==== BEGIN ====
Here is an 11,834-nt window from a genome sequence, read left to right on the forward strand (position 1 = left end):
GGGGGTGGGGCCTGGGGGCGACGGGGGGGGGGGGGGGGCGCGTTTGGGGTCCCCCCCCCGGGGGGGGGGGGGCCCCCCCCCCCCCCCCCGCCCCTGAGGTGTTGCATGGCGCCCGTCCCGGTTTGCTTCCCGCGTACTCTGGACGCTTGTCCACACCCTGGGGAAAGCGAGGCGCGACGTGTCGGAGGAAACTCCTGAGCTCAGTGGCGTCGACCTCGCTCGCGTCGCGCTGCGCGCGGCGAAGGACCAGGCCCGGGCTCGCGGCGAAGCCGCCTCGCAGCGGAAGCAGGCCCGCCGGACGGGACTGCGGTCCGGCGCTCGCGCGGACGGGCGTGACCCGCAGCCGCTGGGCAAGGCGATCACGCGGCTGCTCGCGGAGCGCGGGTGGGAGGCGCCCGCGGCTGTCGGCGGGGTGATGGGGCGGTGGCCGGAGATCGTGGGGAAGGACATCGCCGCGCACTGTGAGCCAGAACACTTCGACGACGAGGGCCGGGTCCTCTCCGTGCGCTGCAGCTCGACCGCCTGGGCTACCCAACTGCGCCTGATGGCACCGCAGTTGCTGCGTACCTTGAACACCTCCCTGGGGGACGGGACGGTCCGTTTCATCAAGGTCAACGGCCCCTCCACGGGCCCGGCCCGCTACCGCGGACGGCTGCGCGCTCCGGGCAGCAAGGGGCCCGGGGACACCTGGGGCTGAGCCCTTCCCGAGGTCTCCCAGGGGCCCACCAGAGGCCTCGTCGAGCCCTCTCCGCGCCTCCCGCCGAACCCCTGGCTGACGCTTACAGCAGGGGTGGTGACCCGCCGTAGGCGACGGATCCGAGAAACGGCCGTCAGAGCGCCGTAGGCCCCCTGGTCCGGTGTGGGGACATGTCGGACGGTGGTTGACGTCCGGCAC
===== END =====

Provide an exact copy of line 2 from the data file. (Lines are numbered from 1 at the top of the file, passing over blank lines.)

GGGGGTGGGGCCTGGGGGCGACGGGGGGGGGGGGGGGGCGCGTTTGGGGTCCCCCCCCCGGGGGGGGGGGGGCCCCCCCCCCCCCCCCCGCCCCTGAGGTGTTGCATGGCGCCCGTCCCGGTTTGCTTCCCGCGTACTCTGGACGCTTGTCCACACCCTGGGGAAAGCGAGGCGCGACGTGTCGGAGGAAACTCCTGAGCTCAGTGGCGTCGACCTCGCTCGCGTCGCGCTGCGCGCGGCGAAGGACCAGGCCCGGGCTCGCGGCGAAGCCGCCTCGCAGCGGAAGCAGGCCCGCCGGACGGGACTGCGGTCCGGCGCTCGCGCGGACGGGCGTGACCCGCAGCCGCTGGGCAAGGCGATCACGCGGCTGCTCGCGGAGCGCGGGTGGGAGGCGCCCGCGGCTGTCGGCGGGGTGATGGGGCGGTGGCCGGAGATCGTGGGGAAGGACATCGCCGCGCACTGTGAGCCAGAACACTTCGACGACGAGGGCCGGGTCCTCTCCGTGCGCTGCAGCTCGACCGCCTGGGCTACCCAACTGCGCCTGATGGCACCGCAGTTGCTGCGTACCTTGAACACCTCCCTGGGGGACGGGACGGTCCGTTTCATCAAGGTCAACGGCCCCTCCACGGGCCCGGCCCGCTACCGCGGACGGCTGCGCGCTCCGGGCAGCAAGGGGCCCGGGGACACCTGGGGCTGAGCCCTTCCCGAGGTCTCCCAGGGGCCCACCAGAGGCCTCGTCGAGCCCTCTCCGCGCCTCCCGCCGAACCCCTGGCTGACGCTTACAGCAGGGGTGGTGACCCGCCGTAGGCGACGGATCCGAGAAACGGCCGTCAGAGCGCCGTAGGCCCCCTGGTCCGGTGTGGGGACATGTCGGACGGTGGTTGACGTCCGGCAC